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When it comes to pensions, a guess about a fraction of a percentage point can be worth billions of dollars to big corporations.
On Jan. 22, 2014, telecom giant AT&T posted a $7.6 billion pension-related gain for the fourth quarter. Most of that came from simply changing its assumption about the discount rate on its retirement plan to 5 percent from 4.3 percent.
But just a year earlier, it posted a massive pension loss after lowering its assumption.
So what changed?
While extremely complicated, the simple version of the discount rate in this case is this: the rate companies use to calculate the present value of their future retiree obligations.
In other words, how much you need today to pay your retirees' pensions tomorrow.
Pensions having to account for discount rates is nothing new. What has changed, though, is how often they do it.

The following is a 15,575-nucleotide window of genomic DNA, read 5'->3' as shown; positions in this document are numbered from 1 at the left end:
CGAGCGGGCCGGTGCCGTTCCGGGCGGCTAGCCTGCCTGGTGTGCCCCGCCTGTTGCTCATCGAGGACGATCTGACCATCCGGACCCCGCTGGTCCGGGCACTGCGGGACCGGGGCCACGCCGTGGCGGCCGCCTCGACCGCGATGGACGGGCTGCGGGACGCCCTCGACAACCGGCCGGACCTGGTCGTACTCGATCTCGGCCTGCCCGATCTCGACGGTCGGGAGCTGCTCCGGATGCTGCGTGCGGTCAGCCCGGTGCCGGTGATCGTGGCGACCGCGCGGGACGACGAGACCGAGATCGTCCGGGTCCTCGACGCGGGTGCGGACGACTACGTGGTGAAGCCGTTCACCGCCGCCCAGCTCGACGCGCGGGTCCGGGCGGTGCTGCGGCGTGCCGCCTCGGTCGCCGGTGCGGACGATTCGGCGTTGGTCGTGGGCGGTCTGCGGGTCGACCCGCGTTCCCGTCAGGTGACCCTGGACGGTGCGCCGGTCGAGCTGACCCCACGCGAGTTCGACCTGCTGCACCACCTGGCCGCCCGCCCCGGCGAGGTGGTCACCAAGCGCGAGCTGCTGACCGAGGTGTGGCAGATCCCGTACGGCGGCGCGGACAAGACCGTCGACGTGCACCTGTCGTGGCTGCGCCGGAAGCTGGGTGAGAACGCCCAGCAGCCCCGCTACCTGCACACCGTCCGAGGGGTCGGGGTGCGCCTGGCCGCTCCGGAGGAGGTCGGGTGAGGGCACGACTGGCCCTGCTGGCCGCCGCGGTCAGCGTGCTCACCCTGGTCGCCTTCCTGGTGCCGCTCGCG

Many plan sponsors, like AT&T and Verizon, have switched to what is known as mark-to-market accounting. This means they have to adjust their assumptions to match market conditions.
Most choose to do so yearly, which means in a good year the discount rate assumption rises, and in a bad year it falls.
That can lead to huge annual swings, which flow through to the income statement immediately, rather than over a period of years. But as asset management firm SEI said in an October 2013 paper, many analysts were already modeling corporate pensions on a mark-to-market basis anyway.
"The companies might be adopting mark-to-market accounting to avoid confusion by simply recognizing that methods of smoothing are ultimately removed in an analyst's review," the firm said.
—By Ben Berkowitz, deputy managing editor news, CNBC.com.